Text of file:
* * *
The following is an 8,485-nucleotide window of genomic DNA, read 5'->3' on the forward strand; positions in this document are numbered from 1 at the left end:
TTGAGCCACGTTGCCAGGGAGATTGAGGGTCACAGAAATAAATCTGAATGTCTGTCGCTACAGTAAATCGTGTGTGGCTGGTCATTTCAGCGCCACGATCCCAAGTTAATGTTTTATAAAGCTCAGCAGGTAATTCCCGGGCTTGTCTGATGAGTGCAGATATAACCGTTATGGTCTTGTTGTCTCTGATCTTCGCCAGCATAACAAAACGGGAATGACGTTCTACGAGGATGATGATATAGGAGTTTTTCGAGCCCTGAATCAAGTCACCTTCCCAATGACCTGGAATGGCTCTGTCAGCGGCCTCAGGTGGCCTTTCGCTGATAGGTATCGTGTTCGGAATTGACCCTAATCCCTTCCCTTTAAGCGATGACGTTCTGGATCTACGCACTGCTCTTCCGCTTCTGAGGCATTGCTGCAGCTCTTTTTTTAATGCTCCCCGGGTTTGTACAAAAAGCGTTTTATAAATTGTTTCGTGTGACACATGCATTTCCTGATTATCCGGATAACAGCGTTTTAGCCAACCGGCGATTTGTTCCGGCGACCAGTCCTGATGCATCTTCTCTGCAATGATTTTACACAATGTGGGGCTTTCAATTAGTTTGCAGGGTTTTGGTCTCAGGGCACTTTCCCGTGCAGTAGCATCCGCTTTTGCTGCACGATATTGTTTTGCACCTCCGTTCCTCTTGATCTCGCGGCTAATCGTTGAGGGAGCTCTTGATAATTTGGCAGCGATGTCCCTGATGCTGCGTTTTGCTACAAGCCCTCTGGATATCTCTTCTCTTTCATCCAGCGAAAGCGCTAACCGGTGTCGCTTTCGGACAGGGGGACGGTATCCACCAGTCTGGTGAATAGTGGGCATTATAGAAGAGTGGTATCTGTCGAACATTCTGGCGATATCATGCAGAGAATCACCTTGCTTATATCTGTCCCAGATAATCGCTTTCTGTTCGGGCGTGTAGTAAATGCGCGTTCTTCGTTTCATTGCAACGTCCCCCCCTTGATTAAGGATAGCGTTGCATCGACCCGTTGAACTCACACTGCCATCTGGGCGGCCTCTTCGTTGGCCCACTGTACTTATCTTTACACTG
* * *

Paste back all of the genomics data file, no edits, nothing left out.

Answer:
The following is an 8,485-nucleotide window of genomic DNA, read 5'->3' on the forward strand; positions in this document are numbered from 1 at the left end:
TTGAGCCACGTTGCCAGGGAGATTGAGGGTCACAGAAATAAATCTGAATGTCTGTCGCTACAGTAAATCGTGTGTGGCTGGTCATTTCAGCGCCACGATCCCAAGTTAATGTTTTATAAAGCTCAGCAGGTAATTCCCGGGCTTGTCTGATGAGTGCAGATATAACCGTTATGGTCTTGTTGTCTCTGATCTTCGCCAGCATAACAAAACGGGAATGACGTTCTACGAGGATGATGATATAGGAGTTTTTCGAGCCCTGAATCAAGTCACCTTCCCAATGACCTGGAATGGCTCTGTCAGCGGCCTCAGGTGGCCTTTCGCTGATAGGTATCGTGTTCGGAATTGACCCTAATCCCTTCCCTTTAAGCGATGACGTTCTGGATCTACGCACTGCTCTTCCGCTTCTGAGGCATTGCTGCAGCTCTTTTTTTAATGCTCCCCGGGTTTGTACAAAAAGCGTTTTATAAATTGTTTCGTGTGACACATGCATTTCCTGATTATCCGGATAACAGCGTTTTAGCCAACCGGCGATTTGTTCCGGCGACCAGTCCTGATGCATCTTCTCTGCAATGATTTTACACAATGTGGGGCTTTCAATTAGTTTGCAGGGTTTTGGTCTCAGGGCACTTTCCCGTGCAGTAGCATCCGCTTTTGCTGCACGATATTGTTTTGCACCTCCGTTCCTCTTGATCTCGCGGCTAATCGTTGAGGGAGCTCTTGATAATTTGGCAGCGATGTCCCTGATGCTGCGTTTTGCTACAAGCCCTCTGGATATCTCTTCTCTTTCATCCAGCGAAAGCGCTAACCGGTGTCGCTTTCGGACAGGGGGACGGTATCCACCAGTCTGGTGAATAGTGGGCATTATAGAAGAGTGGTATCTGTCGAACATTCTGGCGATATCATGCAGAGAATCACCTTGCTTATATCTGTCCCAGATAATCGCTTTCTGTTCGGGCGTGTAGTAAATGCGCGTTCTTCGTTTCATTGCAACGTCCCCCCCTTGATTAAGGATAGCGTTGCATCGACCCGTTGAACTCACACTGCCATCTGGGCGGCCTCTTCGTTGGCCCACTGTACTTATCTTTACACTG